“It’s not entirely clear to me why the REACT-1 study has published interim results in the middle of this round of data collection, and indeed of the previous round, when they did not do so for the rounds before that.  The results so far are based on only about half of the planned swab tests for round 6 (86,000 tests over 10 days from 16 to 25 October).  That’s still a lot of tests, so their estimates of the average number of infected people in England over that period should be reasonably reliable, if the people tested in the first part of round 6 are roughly a random selection of the people who will eventually be tested in the whole round.  On the last round, the estimate of the infection rate did change between the interim report and the final report on the round, though only by a fairly small amount that was within the calculated margin of error.  Assuming something similar might happen in this round, I’m reasonably confident that the estimates of prevalence (the percentage of people who are infected) won’t be any less accurate than is given by the margin of error given in this interim report.

“The REACT-1 team estimate that, for this first part of this sixth round, 128 people in every 10,000 in the community in England are infected with SARS-CoV-2, with a confidence interval (reflecting the statistical uncertainty in this estimate) going from 115 to 141 per 10,000.  That’s considerably more than their estimate from round 5 (18 September to 5 October), where the central estimate was 60 per 10,000 people, with a confidence interval from 55 to 71 per 10,000.  So the proportion of infected people appears to have more then doubled, according to these estimates, over roughly three weeks between the middle of the round 5 to the middle of the period when these interim round 6 data were collected.  These increases aren’t confined to particular groups of the English population.  The report also gives estimates of the prevalence of infection for more than 40 groups within the population, defined by gender, age, the regions where they live, their type of employment, ethnicity, household size, and more.  In all but one of these groups, the infection rate went up between round 5 and this part of round 6.  (The one group where the rate fell rather than increasing was in the largest households, with 7 or more people, but there are few people in the REACT-1 samples that live in households that big, so that their infection rate is not estimated very accurately.)  There are differences between the groups on how much it went up.  Notably, it increased proportionally less in people aged 18-24 than in other age groups (where the infection rate was particularly high in round 5), and in the North East compared to other English regions – but it still has increased in these groups too.  None of this is good news.  Prevalence of infection remains higher in most of the North (and in the West Midlands) than in the rest of England, but it seems to be increasing at a slower rate in some of the North than elsewhere.  That is slightly encouraging, but it doesn’t apply right across the North (in particular, not in the Yorkshire and the Humber region).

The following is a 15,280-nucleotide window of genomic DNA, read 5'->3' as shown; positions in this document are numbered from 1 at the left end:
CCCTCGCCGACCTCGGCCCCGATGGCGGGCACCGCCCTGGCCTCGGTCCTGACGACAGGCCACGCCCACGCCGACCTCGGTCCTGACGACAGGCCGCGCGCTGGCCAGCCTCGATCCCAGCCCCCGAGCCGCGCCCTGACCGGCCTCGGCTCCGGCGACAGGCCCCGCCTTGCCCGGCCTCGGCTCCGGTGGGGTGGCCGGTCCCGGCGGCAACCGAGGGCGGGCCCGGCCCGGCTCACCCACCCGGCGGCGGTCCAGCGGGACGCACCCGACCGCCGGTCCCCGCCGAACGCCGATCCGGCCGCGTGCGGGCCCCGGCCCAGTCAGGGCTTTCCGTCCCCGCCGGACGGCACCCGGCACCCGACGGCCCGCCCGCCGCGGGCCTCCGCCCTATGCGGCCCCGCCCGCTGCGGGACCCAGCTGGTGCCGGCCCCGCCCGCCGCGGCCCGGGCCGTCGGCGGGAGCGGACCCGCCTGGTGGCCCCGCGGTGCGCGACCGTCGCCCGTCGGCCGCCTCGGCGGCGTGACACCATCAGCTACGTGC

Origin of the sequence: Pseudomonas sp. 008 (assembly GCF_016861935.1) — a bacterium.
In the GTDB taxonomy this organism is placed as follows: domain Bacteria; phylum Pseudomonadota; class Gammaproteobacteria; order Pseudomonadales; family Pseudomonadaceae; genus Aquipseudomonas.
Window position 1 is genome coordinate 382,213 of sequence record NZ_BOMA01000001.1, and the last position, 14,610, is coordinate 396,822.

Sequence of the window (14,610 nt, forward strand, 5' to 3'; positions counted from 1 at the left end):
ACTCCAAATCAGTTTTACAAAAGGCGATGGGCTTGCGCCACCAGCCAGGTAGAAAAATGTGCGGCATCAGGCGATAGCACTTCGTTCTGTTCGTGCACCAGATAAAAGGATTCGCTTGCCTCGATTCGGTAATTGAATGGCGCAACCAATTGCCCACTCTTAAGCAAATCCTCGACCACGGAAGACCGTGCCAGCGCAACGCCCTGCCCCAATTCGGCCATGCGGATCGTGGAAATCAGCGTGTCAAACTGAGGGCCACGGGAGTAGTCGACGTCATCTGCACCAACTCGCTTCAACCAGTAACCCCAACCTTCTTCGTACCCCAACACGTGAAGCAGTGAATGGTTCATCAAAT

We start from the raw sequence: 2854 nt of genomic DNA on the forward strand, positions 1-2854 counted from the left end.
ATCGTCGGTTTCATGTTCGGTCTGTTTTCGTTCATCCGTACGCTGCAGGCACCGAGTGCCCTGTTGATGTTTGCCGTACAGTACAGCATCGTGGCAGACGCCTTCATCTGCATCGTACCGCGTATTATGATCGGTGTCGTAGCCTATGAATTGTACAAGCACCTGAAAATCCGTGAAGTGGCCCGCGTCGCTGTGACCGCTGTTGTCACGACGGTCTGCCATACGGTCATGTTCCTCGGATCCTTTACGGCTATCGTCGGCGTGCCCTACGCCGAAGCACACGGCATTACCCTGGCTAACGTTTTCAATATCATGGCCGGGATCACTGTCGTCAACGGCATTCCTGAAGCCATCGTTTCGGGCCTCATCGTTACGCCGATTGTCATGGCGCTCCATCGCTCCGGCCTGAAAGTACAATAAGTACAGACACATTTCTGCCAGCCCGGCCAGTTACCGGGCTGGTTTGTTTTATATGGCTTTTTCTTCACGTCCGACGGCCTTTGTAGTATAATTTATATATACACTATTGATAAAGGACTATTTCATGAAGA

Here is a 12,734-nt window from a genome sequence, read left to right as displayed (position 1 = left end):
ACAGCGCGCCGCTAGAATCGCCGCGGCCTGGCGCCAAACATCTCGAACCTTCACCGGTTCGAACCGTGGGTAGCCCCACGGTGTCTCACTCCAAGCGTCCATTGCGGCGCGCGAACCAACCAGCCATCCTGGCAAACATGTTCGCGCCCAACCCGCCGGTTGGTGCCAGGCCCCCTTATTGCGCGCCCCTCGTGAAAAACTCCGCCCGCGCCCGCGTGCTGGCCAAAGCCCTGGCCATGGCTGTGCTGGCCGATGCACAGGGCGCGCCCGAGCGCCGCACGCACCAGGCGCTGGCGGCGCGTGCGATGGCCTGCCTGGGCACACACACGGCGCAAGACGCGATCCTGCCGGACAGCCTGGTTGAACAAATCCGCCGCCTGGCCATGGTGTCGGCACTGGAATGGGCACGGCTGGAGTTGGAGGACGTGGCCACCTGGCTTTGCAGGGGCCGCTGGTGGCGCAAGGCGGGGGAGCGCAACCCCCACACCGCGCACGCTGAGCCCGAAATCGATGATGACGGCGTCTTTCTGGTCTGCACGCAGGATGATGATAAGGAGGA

“The report estimates that 960,000 people in England were infected with SARS-CoV-2 on any given day, with an interval showing the statistical uncertainty from 860,000 to 1,050,000 people.  Those are worryingly high numbers.  They are also considerably higher than the estimates of the number of people who would test positive from the most recent report from the ONS Infection Survey (which had a range from 407,500 to 459,300).  It’s not really surprising that the results differ.  The ONS results are for an earlier period, 10-16 October, and data from all sources agree that numbers of infections are growing quite fast.  Also, a technical point, the two surveys deal with potential false negative test results differently.  The main ONS estimates are for the numbers who would test positive, whereas the REACT-1 estimates make and adjustment for inaccuracy in the test results and estimate the number of people who are actually infected.  Making such an adjustment on the basis of figures in the ONS report, their range for the number of infected people might run from 473,000 to 585,000 – still considerably lower than the REACT-1 figures, but remember they are for an earlier week.  We might be able to make a more appropriate comparison after this week’s ONS results come out on Friday, but, honestly, it is probably safer to wait till after the full REACT-1 results come out before comparing the two sets of survey results.